These make me excited—like I’m risking my life on an adventure with Robert Langdon (the hero of The DaVinci Code) and the ancient secret we’re after lies hidden beneath layers of cryptic symbols. (But I like to let my imagination run wild.)
It’s actually a Kickstarter project called LDS Symbol Cards (being put together by my new friend Steven Reed). I was given a complimentary set, and I’d like to tell you what I think.
They’re basically study guides or flash cards that teach about symbols in temple architecture and ceremony. There are two sets: The Building Blocks is a numerological set that examines the numbers one through ten. The Temple Themes set looks at ideas, shapes, and motifs of a slightly broader range—while still staying pretty basic (but you might be surprised, like me, by what you don’t know).
Some of you aren’t as boyish as me, and the Indiana Jones aspect won’t get you excited. But these cards will be equally valuable to the academic or serious parent who wants to teach his or her children something deeper about the temple.
And even though the cards are simple—designed with kids in mind—I learned a lot (and I wrote a book about the temple!). For example, I knew that a circle represents the eternal heavens and a square represents the four corners of the earth. But these cards taught me that an octagon (which seems to be half-way between a circle and square) represents the middle ground between earth and heaven, the mediation (or Mediator) between the two. Also, if seven is the completion (or perfection) of a cycle (e.g., 7 days of the week), eight is the renewal of that cycle—the new beginning, the baptism, the rebirth, the Resurrection (Christ).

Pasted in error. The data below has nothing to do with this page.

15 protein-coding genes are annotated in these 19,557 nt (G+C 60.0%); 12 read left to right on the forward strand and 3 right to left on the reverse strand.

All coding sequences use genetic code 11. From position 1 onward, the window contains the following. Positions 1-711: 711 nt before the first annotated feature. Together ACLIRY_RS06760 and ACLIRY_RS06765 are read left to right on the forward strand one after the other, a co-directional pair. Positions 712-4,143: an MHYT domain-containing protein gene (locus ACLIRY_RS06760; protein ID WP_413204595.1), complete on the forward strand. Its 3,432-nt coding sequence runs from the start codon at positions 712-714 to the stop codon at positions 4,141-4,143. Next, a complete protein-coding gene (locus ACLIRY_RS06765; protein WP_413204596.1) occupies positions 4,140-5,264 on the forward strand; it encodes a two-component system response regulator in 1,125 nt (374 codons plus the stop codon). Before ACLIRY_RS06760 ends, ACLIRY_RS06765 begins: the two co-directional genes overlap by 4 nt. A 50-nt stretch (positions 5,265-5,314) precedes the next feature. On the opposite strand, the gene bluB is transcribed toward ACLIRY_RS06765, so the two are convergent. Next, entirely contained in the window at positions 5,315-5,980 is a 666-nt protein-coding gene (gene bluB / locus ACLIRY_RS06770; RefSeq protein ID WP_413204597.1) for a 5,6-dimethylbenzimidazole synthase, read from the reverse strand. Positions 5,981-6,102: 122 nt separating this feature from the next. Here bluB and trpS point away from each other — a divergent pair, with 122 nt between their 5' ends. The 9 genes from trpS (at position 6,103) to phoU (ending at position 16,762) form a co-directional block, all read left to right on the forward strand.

To be fair, I found myself wishing the cards had more explanation. Even by reviewing the accompanying website (http://ldssymbols.com/), I still didn’t fully get some of the concepts. Often they made sense, but several times I found myself wanting to say—”Now I understand WHAT this symbolizes, but WHY does this symbolize that—what’s the connection?” Maybe this means he’ll need to write a book. Or maybe it means I need to read the sources he cited—which are numerous and all seem credible and interesting.
You may know, I design book covers (among other things), so I hope I have at least a little clout when I say that the visual design is excellent. They’re the highest quality in every aspect.
Overall, I am very impressed. And I think you will be too.
They’ll make a great Christmas Gift for just about any member of the Church of any age—as long as they have a healthy interest in learning.
If you want to “back” this project and get your own set of LDS Symbol Cards, here’s the link to the Kickstarter page: